Getting breasts is one of the hallmarks of becoming a woman, but for most of our lives, they’re merely decorative. In the case of men, I believe their’s are God’s way of reminding them their embryos started out as female, to help connect them with the female experience, or maybe they’re just a Darwinian fluke. For whatever reason, everyone has them.
In the quarter of a century I had in bras, I only used my boobs for their biological purpose for four and a half months. Then a cancer cell found a nice home to reproduce in inside one of my stretched out milk ducts, and those biddies had to go.
Up until that point in my adult life, I had always had a great self-image. It took eighteen years to get comfortable with my body, but once I did, I was loving it. “Powers” by Blackalicious could best describe how I felt about my wonderful anatomy.
Becoming a mother was a bit of a hit to how I felt about my body. My daughter was a week late, and in that last week my abs gave out and all my stretchmarks came at once and my belly just sagged. But I started cycling to work, and getting back to feeling awesome, and then cancer came along and shattered my positive feelings about my physical appearance.
The first thing that happened was my long, lustrous hair started falling out in clumps, so I shaved my head. I looked at myself in the mirror and I couldn’t even see my own face, but I started to wear wig and I felt a bit better.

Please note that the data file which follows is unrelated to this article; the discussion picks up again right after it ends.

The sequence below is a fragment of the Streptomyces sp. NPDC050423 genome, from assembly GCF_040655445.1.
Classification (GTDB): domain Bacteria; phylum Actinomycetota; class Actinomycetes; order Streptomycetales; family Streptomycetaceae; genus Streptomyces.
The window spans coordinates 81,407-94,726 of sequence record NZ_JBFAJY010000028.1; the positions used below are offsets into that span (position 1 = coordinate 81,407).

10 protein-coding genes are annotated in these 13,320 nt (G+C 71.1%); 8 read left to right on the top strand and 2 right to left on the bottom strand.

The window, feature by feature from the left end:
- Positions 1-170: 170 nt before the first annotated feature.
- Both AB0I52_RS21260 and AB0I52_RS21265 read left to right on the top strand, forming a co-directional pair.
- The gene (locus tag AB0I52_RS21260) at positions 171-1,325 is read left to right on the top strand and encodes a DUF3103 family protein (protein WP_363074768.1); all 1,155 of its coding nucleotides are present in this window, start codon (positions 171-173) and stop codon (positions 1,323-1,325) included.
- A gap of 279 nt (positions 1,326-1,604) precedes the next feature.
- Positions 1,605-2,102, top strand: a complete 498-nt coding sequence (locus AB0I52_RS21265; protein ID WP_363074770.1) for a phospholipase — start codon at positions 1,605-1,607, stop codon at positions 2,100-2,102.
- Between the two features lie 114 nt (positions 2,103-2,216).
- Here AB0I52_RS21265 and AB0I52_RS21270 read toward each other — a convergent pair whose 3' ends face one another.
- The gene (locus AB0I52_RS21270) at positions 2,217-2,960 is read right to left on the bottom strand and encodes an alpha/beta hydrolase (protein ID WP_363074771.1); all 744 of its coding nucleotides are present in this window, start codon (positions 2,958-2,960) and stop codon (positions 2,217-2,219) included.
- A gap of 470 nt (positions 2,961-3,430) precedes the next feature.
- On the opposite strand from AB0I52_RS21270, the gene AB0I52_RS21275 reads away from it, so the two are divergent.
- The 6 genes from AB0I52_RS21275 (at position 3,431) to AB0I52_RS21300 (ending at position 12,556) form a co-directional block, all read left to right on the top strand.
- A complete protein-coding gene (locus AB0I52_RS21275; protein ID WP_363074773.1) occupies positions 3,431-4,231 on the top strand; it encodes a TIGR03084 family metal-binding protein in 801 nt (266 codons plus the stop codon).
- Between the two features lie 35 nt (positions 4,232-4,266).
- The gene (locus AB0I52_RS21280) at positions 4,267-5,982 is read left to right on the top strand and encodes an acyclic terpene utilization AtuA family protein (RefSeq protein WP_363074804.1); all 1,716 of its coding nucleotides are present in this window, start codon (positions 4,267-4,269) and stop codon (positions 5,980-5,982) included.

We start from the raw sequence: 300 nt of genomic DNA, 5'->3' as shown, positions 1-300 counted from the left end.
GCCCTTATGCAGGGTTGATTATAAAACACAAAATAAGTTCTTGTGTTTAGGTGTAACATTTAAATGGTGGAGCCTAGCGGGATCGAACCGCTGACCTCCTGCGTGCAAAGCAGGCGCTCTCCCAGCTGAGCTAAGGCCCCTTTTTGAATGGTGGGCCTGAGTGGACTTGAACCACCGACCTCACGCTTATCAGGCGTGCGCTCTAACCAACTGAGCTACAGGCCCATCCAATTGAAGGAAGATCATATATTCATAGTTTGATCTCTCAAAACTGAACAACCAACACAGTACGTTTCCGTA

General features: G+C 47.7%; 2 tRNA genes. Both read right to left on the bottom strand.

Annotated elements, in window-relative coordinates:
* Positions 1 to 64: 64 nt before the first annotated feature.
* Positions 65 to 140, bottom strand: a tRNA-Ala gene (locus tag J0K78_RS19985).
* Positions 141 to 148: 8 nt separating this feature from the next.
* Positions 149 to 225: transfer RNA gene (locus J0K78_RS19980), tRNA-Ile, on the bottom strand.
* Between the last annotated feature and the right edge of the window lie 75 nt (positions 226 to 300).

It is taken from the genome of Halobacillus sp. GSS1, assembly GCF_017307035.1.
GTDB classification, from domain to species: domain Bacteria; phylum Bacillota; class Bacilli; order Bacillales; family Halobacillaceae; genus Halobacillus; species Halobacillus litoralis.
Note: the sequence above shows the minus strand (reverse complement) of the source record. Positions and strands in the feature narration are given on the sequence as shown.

Next my eyebrows and eyelashes fell out. It is amazing how much this further changed the appearance of my face. Without this hair to define my eyes, I just looked sick.
Then, I gained a lot of weight. That’s right! I always thought people on chemo lost weight, but not me, I was on steroids, so for the first time in my life I felt a ravenous hunger, and because I was at home and feeling sorry for myself, I just went with it.
And to top it all off my chest went from shapely to concave. I told myself before I had the surgery, that I might actually look forward to being flat-chested; no bras to worry about, and I could exercise without the discomfort of jiggling. But when I went out in public with my new look, passersby could not hide their looks of revulsion.
A fat, disfigured, bald woman with no eyebrows or eyelashes was not pleasing to the eyes of the general public. I even had a couple of people mistake me for a woman who was trying to transition into a man.
So armored in my wig, make up, and knitted knockers, I found people were able to look at me and smile again.
But bras don’t work properly without real breasts. They will ride all the way up to your armpits if you don’t work on keeping them in place. Also, you can’t exercise in knitted prosthetics, and even after I joined a women-only gym, I still got stares. I felt like I needed to wear a shirt that said, “I had breast cancer”, so people wouldn’t have to look and stare at me in wonder.
I’d like to be able to tell my daughter that appearances don’t matter, but judging people by their appearance is an evolutionary instinct. I’m not saying it’s right, but it’s how all of the people you encounter on a daily-basis who don’t know you personally, will experience you. It’s why fashion and cosmetics are industries.
Of course, there is always the option of not caring what other people think, but I tried it, and it doesn’t work for me. I’m an extrovert.
So I’ve decided to have incredibly invasive plastic surgery, where they will cut new breasts out of my belly fat and sew them onto my chest. I don’t know if I will ever feel like I have my powers back, but I hope my noobs will give me the power to be able to feel comfortable wearing a swimsuit in public this summer.
Have you had a similar experience following your mastectomy? Did you decide on reconstruction?